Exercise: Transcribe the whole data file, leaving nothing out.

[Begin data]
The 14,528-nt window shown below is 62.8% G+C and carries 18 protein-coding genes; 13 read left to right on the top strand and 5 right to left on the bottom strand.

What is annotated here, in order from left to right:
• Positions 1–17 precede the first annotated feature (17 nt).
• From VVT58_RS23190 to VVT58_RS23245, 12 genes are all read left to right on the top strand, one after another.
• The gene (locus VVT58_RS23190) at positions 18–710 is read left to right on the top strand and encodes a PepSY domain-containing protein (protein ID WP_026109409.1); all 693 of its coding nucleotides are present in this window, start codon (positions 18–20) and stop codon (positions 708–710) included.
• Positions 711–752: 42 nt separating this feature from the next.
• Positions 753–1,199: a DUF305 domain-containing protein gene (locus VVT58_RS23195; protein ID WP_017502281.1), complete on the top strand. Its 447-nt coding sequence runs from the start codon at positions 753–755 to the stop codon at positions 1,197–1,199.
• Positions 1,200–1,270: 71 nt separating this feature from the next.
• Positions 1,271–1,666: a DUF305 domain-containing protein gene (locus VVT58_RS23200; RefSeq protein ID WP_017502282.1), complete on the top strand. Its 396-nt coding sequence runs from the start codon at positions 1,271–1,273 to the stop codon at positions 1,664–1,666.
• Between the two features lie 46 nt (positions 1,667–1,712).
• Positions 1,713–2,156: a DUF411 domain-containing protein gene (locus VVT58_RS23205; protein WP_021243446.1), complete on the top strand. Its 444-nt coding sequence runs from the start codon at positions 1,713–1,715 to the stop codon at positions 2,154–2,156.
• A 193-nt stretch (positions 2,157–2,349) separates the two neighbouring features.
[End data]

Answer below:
The 14,528-nt window shown below is 62.8% G+C and carries 18 protein-coding genes; 13 read left to right on the top strand and 5 right to left on the bottom strand.

What is annotated here, in order from left to right:
• Positions 1–17 precede the first annotated feature (17 nt).
• From VVT58_RS23190 to VVT58_RS23245, 12 genes are all read left to right on the top strand, one after another.
• The gene (locus VVT58_RS23190) at positions 18–710 is read left to right on the top strand and encodes a PepSY domain-containing protein (protein ID WP_026109409.1); all 693 of its coding nucleotides are present in this window, start codon (positions 18–20) and stop codon (positions 708–710) included.
• Positions 711–752: 42 nt separating this feature from the next.
• Positions 753–1,199: a DUF305 domain-containing protein gene (locus VVT58_RS23195; protein ID WP_017502281.1), complete on the top strand. Its 447-nt coding sequence runs from the start codon at positions 753–755 to the stop codon at positions 1,197–1,199.
• Positions 1,200–1,270: 71 nt separating this feature from the next.
• Positions 1,271–1,666: a DUF305 domain-containing protein gene (locus VVT58_RS23200; RefSeq protein ID WP_017502282.1), complete on the top strand. Its 396-nt coding sequence runs from the start codon at positions 1,271–1,273 to the stop codon at positions 1,664–1,666.
• Between the two features lie 46 nt (positions 1,667–1,712).
• Positions 1,713–2,156: a DUF411 domain-containing protein gene (locus VVT58_RS23205; protein WP_021243446.1), complete on the top strand. Its 444-nt coding sequence runs from the start codon at positions 1,713–1,715 to the stop codon at positions 2,154–2,156.
• A 193-nt stretch (positions 2,157–2,349) separates the two neighbouring features.